We've had a few businesses who have inquired about the possibility of ordering our new HWF 2012 eagle calendars, with the eaglet "Flyer" in the Sidney nest on the cover.  The answer is yes they can be purchased wholesale to businesses or non-profits for $5.00 each with a minimum order of 20 calendars and HWF will pay the freight. 

Please email Hancock Wildlife with your business name, shipping address, telephone and quantity ordered to:

HWF-CalenderOrders@hancockwildlife.org

View Printable Version

Canada geese calling Winnipeg home sweet home

Wildlife News

 

 

A biologist in Winnipeg suggests the city may have a much bigger winged nuisance than mosquitoes to deal with in the years ahead – one that creates traffic hazards and leave piles of mess in its wake.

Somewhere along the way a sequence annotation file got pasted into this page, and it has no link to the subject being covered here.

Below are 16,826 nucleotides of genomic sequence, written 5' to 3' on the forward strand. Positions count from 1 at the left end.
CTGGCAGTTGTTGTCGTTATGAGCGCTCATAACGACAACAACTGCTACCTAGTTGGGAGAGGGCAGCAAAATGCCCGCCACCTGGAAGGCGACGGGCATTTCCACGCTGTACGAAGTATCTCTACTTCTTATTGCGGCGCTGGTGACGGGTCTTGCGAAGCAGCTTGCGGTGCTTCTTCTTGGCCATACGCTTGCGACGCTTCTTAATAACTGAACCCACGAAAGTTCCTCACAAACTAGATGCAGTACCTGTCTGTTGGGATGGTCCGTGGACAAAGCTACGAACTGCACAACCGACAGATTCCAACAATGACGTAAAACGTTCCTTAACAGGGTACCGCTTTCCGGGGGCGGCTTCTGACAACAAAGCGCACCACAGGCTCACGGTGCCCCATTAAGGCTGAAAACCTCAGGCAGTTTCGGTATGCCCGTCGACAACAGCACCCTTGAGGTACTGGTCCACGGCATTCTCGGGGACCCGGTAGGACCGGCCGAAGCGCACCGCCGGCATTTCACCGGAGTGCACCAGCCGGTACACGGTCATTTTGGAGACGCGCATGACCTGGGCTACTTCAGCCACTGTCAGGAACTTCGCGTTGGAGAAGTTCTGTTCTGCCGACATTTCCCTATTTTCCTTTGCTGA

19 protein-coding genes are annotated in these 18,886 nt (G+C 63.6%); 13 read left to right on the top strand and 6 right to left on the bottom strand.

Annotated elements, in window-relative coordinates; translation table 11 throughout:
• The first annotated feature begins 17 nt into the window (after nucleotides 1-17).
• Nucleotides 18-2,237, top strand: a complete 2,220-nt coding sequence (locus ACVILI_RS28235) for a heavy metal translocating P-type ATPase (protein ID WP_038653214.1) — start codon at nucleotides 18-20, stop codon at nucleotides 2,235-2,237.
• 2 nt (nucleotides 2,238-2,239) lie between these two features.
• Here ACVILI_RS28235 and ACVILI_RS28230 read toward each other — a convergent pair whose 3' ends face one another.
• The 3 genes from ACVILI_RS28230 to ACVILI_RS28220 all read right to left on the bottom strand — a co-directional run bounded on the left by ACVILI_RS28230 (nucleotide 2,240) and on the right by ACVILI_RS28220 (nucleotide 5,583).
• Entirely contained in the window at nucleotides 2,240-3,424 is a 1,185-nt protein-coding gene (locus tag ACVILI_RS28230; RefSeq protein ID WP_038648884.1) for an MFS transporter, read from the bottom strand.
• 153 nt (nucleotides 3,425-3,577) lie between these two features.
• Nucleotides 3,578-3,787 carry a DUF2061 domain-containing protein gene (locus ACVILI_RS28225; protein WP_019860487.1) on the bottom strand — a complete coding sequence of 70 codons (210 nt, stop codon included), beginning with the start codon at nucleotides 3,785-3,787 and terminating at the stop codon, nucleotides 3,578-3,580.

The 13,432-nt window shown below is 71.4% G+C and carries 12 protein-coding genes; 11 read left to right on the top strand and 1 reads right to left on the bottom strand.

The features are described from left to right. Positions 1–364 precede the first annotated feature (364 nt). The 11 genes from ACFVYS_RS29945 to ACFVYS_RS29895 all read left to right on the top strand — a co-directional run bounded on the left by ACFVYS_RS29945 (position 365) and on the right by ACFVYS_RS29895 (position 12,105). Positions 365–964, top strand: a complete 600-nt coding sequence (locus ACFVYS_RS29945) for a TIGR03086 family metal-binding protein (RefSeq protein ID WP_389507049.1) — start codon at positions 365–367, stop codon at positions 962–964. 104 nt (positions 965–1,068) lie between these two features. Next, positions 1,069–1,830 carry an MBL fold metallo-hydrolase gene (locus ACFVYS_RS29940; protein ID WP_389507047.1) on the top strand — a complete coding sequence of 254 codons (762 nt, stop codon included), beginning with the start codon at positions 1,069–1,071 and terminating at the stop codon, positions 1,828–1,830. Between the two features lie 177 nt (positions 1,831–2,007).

Jim Leafloor with Environment Canada says Winnipeg may have more Canada geese than any other urban centre in North America because lakes Winnipeg and Manitoba are migratory hubs for the waterfowl.

The last government survey of geese within Winnipeg’s city limits was done in 2006 and identified 175,000 of the honkers.

Read More: www.theglobeandmail.com/news/national/prairies/canada-geese-calling-winnipeg-home-sweet-home/article2181606/

 

View Printable Version

Deer cull key issue at Union of B.C. Municipalities meeting

Wildlife News

Deer trot down down a road in Kimberley B.C. Kimberley officals are examining a possible deer cull in the community;similar to that already approved for the Fall in Cranbrook. Cranbrook will be exlaining its plan at the UBCM. Both communities have been plagued by aggressive deer.